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Early strike earns Americans three-game win streak
by Mike Woitalla, January 25th, 2012 9:35PM
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TAGS:  men's national team


[PANAMA-USA] Coach Jurgen Klinsmann no longer has a losing record thanks to the USA's third straight victory, a 1-0 win at Panama on Wednesday.

EARLY GOAL GETS THE WIN. It’s a good thing the Americans scored early against Panama, because after defender Geoff Cameron was ejected six minutes into the second half they hardly had a sniff of the Canaleros’ goal.

Graham Zusi blasted home from six yards in the 9th minute.

It was only the third time in nine games since Klinsmann took charge that the USA managed a first-half goal.

Zusi, the 25-year-old Sporting Kansas City midfielder, was making his second U.S. appearance after debuting in Saturday’s in a 1-0 win over Venezuela in Phoenix, where Ricardo Clark scored in the seventh minute of second-half stoppage time.

The wins over Venezuela and Panama, combined with a 3-2 victory at Slovenia in the USA’s last game of 2011, gives the USA a three-game win streak and ups Klinsmann’s record since becoming U.S. coach last summer to 4 wins, 4 losses, and 1 tie. The fourth win was 1-0 victory over Honduras in Miami last October.

Forward Teal Bunbury took “being at the right place at the right time" to a new level when he set up Zusi’s strike. Left back Zach Loyd had sent a cross from midfield into the Panama’s penalty area but Bunbury, tussling with Carlos Rodriguez, had his eyes far off the ball when it hit the back of his leg and bounced to Zusi. It was the only contribution from Bunbury, who also had a frustrating outing against Venezuela.

THE RED CARD. As Blas Perez blazed toward the penalty area for a clear chance to test second-half keeper Sean Johnson, Cameron pushed Perez with his left arm, Perez tumbled, and referee Francisco Chacon promptly pulled out the red card.

After the ejection, a relatively exciting game turned into a bore. The Panamanians, with 39 minutes to exploit a man advantage, sat on their 1-0 deficit, although Perez had a golden chance in the 83rd minute that he shot wide from seven yards.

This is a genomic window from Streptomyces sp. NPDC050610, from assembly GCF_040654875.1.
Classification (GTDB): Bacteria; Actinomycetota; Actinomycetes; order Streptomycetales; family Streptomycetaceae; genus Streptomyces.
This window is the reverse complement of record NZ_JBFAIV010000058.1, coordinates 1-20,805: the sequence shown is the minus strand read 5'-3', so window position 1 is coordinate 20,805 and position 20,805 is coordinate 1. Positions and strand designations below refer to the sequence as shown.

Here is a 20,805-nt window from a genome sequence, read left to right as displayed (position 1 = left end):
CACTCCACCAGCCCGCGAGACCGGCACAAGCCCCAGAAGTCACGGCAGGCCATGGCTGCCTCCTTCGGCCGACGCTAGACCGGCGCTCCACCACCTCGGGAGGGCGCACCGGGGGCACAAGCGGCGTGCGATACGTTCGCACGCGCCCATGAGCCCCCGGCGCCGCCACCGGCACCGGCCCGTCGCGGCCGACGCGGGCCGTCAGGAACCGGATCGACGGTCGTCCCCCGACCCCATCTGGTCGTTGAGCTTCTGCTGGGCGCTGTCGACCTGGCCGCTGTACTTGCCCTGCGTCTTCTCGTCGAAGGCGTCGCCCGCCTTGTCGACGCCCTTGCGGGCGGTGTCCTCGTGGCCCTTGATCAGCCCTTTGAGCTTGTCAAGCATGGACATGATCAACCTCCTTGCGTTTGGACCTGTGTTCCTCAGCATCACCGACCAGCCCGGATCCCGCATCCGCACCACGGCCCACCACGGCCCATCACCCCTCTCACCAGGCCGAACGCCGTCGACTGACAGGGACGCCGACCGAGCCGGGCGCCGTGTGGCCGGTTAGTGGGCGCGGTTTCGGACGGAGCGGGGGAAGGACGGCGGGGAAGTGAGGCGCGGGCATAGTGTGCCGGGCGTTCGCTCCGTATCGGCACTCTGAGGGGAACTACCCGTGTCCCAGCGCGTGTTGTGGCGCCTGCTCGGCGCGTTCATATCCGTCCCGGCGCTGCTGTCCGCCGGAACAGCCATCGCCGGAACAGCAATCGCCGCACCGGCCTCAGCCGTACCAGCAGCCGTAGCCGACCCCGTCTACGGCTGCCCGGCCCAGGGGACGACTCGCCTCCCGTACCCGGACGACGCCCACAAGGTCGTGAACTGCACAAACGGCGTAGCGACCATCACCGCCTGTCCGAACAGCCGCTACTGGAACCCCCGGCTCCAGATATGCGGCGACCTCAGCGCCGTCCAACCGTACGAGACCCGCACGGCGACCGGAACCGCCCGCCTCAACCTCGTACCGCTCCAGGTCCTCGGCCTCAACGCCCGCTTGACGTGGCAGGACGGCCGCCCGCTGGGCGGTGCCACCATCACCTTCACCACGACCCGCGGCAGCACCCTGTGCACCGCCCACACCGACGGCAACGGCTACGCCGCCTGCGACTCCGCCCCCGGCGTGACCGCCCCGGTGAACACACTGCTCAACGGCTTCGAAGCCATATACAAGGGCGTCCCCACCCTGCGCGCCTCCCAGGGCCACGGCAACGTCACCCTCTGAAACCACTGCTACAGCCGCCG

Panama had been much more dangerous playing 11-v-11 in the first half, when it forced four saves from U.S. keeper Nick Rimando.

NO SUBBING SHEA. Shortly after the red card, Klinsmann pulled forward Chris Wondolowski for defender Jeff Parke. He also made three other substitutions, but kept on the field the struggling Brek Shea – the only player to appear in every U.S. game Klinsmann has coached.

Shea, however, was spent. Within five minutes late in the second half, Shea tripped over his own feet, dribbled the ball out of bounds, and shot feebly on one of the USA’s only second-half chances.

CAPTAIN YELLOW CARD. Jermaine Jones, promoted to captain for two games while on eight-week suspension with his German club Schalke 04, earned his second yellow in two games. (Including club games, that makes it 10 yellows his last 11 games.)

Although Marcos Sanchez posed no danger deep in midfield in the 42nd minute, Jones delivered a flying tackle into Sanchez’s foot.

Jones displayed his more positive side with a 30-yard rocket that goalkeeper Luis Mejia barely got a hand on, and Wondolowski nearly nodded in the rebound with a diving header.

NEXT UP, ITALY. The USA faces Italy in a friendly Feb. 29 – a game that falls on an international fixture day and will allow Klinsmann to bring in his top players – Dempsey, Donovan and Co.

Jan. 25 in Panama City
Panama 0 USA 1. Goal: Zusi 9.
Panama -- Mejia, Rodriguez, Vasquez, Dasent, Algandona, Waithe (Ovalle, 71), Sanchez, Gomez (DeGracia, 90+2), Quintero (Botello, 77), Perez, Renteria (Mosquera, 75).
USA -- Rimando (Johnson, 46), DeLaGarza, Cameron, Parkhurst, Loyd (Pearce, 41), Zusi (Evans, 66), Clark (Larentowicz, 66), Jones, Shea, Wondolowski (Parke, 54), Bunbury (Sapong, 76).
Yellow cards: USA -- Loyd 14, Jones 42, DeLaGarza 73. Red card: USA -- Cameron 51.
Referee: Francisco Chacon (Mexico)
Att.: 15,000

  1. Walt Pericciuoli
    commented on: January 26, 2012 at 11:02 a.m.
    I agree with the idea of searching for players to add or replace players on our current 23 man roster. Its' a process that has to be done.Other than Jones(who I think is already part of the 23)these two matches showed me those players are not among this group.Why not start looking at younger players?
  1. James Froehlich
    commented on: January 26, 2012 at 11:40 a.m.
    For years I have watched as US fans have continued to glory in the great number of POTENTIAL stars in the player pool if only Arena, Bradley, now Klinsmann would play them. Well, Klinsmann has done so and what has it shown? It has shown that the current "talent pool" is nearly empty!! HOPEFULLY, this realization will finally make fans, coaches and the soccer establishment realize that our training and development system is broken. I agree with Walt that Klinsmann will have to shine his searchlight on younger and younger players, especially those currently "off the grid". If we expect a national team coach to prepare a gourmet meal, we need to provide him with superior ingredients and right now we are looking at several more years of McDonald's Happy meals!!! Tactics and athleticism have take us as far as they can, now we need to look for the skills. Hopefully this look at the REAL status of our next level of players will also instill a bit more patience for Klinsmann's task. If nothing else, Klinsmann's attempt to establish a playing style based more on possession and skill will set a template for what future players should be able to do. Youth coaches, "Pay attention!"

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